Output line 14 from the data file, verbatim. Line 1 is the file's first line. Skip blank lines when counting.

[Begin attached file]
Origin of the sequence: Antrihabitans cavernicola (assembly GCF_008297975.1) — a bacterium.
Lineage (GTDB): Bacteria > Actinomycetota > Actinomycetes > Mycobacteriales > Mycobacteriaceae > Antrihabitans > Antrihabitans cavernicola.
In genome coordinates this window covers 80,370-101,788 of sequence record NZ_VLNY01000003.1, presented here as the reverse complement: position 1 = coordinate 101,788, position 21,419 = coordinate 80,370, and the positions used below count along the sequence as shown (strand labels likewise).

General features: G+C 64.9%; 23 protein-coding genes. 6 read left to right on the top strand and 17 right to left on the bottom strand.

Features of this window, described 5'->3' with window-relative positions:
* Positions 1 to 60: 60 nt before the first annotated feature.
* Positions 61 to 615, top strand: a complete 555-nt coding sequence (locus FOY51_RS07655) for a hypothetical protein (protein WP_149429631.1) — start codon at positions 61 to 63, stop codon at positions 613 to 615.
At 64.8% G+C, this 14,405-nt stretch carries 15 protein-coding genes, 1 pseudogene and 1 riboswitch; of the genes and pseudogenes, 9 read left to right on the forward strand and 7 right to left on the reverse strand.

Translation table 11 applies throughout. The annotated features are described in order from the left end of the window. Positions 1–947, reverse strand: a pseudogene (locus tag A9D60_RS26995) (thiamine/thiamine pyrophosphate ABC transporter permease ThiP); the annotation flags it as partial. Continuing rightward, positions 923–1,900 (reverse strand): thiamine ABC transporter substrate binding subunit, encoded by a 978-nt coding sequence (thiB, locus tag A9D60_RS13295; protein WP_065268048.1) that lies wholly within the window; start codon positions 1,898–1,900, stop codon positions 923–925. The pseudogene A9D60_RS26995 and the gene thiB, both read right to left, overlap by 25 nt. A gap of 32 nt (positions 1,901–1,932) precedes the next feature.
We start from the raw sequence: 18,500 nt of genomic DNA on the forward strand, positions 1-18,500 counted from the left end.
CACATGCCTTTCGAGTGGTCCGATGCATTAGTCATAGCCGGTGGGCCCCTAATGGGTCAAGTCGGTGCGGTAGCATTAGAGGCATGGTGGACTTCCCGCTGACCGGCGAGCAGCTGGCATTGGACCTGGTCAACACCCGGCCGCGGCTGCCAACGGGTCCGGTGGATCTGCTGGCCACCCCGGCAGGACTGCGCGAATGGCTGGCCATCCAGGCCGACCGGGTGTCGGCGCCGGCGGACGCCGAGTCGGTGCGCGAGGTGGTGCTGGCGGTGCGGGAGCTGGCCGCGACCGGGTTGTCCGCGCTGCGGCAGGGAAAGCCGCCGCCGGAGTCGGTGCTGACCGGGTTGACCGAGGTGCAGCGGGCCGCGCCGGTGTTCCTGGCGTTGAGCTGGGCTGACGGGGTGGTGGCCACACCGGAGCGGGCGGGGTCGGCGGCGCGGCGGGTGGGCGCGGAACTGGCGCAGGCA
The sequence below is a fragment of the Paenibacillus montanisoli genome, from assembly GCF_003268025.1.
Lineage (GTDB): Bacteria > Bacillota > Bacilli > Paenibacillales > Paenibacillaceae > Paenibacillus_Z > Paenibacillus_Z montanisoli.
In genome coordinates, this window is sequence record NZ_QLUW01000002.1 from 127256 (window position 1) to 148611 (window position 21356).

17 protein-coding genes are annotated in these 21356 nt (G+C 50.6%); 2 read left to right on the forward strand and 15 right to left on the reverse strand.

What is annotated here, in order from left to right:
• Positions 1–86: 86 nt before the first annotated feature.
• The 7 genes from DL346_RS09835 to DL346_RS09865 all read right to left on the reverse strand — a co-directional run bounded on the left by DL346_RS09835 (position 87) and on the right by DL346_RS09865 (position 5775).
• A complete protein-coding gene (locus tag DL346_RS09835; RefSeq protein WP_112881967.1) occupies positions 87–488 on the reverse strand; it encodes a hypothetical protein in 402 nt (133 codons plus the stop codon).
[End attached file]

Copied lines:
In genome coordinates, this window is sequence record NZ_QLUW01000002.1 from 127256 (window position 1) to 148611 (window position 21356).